This species belong to the family Columbidae. In Malta 7 species are recorded, all of which are protected by law except one which is hunted seasonally and the feral pigeon. These species are: the Woodpigeon (Columba polumbas) Tudun Ewropej, the Rockdove (Columba livia) Tudun Tal-Ġebel (ancestor of all domestic and feral pigions; most probably, Rock Doves do not occour locally as a pure breed), the Stock Dove (Columba oenas) Tudun Tas-Siġar, the Turtle Dove (Streptopelia turtur) Gamiema Komuni, the Collared Dove (Streptopelia decaocto) Gamiema Tal-Kullar, the Palm Dove (Streptopelia senegalensis) Gamiema tal-Ilwien/tal-Palm and the Barbary Dove (Streptopelia risoria) Gamiema tal-Bar/Ġar (originated from escaped stocks).

Pigeons have been falsely associated with the spread of human diseases. Contact with pigeon droppings poses a minor risk of contracting histoplasmosis, cryptococcosis, and psittacosis. Pigeons are, however, at potential risk of carrying and spreading avian influenza. Although one study has shown that adult pigeons are not clinically susceptible to the most dangerous strain of avian influenza, the H5N1, other studies have presented definitive evidence of clinical signs and neurological lesions resulting from infection. Furthermore, it has been shown that pigeons are susceptible to other strains of avian influenza, such as the H7N7, from which at least one human fatality has been recorded.

Note: This series of articles was intended to cover and give a brief overview of the most common groups of local species that regarded as pests. Obviously much more species than those mentioned in this series are regarded as pests in our islands and some have high economic value. I coined the articles as ‘domestic pests’ to cater those that have an impact on domestic households and other establishments.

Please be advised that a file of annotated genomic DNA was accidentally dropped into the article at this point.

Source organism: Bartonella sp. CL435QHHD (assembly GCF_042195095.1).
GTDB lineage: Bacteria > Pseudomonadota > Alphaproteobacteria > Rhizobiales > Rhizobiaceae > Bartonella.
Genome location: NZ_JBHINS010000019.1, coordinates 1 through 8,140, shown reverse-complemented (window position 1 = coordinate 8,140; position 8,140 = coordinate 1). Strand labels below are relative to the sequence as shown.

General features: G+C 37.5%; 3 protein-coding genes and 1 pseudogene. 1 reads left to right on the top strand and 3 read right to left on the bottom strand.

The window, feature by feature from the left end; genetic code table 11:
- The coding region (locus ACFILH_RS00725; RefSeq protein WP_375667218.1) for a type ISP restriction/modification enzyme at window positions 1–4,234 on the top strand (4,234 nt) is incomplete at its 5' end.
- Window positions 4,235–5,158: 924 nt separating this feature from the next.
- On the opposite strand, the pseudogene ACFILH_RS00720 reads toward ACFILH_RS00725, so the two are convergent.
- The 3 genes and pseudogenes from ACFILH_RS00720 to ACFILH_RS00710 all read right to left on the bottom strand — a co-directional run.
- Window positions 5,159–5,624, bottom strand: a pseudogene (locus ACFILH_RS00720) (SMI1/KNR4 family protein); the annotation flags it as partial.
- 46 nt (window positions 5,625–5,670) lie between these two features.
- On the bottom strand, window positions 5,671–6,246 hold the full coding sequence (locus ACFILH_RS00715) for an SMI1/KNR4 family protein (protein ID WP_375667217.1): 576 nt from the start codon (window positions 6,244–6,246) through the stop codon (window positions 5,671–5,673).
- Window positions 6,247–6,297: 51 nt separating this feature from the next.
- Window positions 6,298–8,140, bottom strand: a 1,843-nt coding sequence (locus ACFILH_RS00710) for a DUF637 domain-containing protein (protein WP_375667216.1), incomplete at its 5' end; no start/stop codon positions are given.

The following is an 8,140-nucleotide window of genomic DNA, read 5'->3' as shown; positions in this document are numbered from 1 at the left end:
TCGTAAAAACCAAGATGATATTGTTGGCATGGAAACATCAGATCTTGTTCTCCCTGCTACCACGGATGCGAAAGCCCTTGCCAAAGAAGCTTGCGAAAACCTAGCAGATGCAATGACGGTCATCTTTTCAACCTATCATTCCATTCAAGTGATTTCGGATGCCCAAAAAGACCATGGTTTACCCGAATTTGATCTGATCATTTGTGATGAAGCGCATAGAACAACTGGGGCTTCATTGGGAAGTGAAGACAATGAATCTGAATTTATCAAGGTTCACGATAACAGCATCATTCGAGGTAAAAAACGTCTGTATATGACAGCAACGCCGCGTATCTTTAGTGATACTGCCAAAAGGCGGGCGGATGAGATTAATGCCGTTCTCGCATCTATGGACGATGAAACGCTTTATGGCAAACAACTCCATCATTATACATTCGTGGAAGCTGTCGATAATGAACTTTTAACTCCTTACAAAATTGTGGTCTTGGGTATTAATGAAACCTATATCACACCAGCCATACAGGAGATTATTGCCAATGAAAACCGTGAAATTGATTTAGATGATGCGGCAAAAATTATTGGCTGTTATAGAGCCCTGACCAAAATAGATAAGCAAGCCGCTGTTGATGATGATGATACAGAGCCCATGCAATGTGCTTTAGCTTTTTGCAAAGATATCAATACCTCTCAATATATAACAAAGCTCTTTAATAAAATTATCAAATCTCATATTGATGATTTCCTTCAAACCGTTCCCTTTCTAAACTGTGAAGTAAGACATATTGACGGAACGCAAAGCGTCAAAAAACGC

Those pests that have an impact on the agricultural sector can be one of these listed in the series or others that are more specific to the latter. Unfortunately there are several other species that are all except pests, most of which are beneficial, but due to their appearance, habits and association with superstitious beliefs, they are regarded as pests. Most of these species are also protected by law. The emblem representative of the latter may be the geckos, (wiżgħat). I would like to thank Romario, Jeffrey and Esther Sciberras for their general assistance in compiling this work.

For more information: , or 99887950.

SCIBERRAS, A., SCIBERRAS, J. & Pisani, L. (2012) Selmunett under siege again! The Malta Independent, December 10th pg 12.

  - Monday, 10 December 2012, 09:09 , by Arnold Sciberras, Jeffrey Sciberras and Luca Pisani, Nature Trust (Malta)
The rats are back! And this time with a vengeance. This story has being going on since the late 90s, but now it’s gotten worse. The Brown Rat (Rattus norvegicus) is an invasive creature and if left unchecked it may harm local species and delicate ecosystems. One such ecosystem is that of Selmunett Island, better known amongst locals as St Paul`s Island. The island, including its biodiversity, is scheduled as a Special Area of Conservation - Candidate Site of International Importance via Government Notice 112 of 2007, as declared through the provisions of the Flora, Fauna and Natural Habitats Regulations of 2006 (Legal Notice 311 of 2006).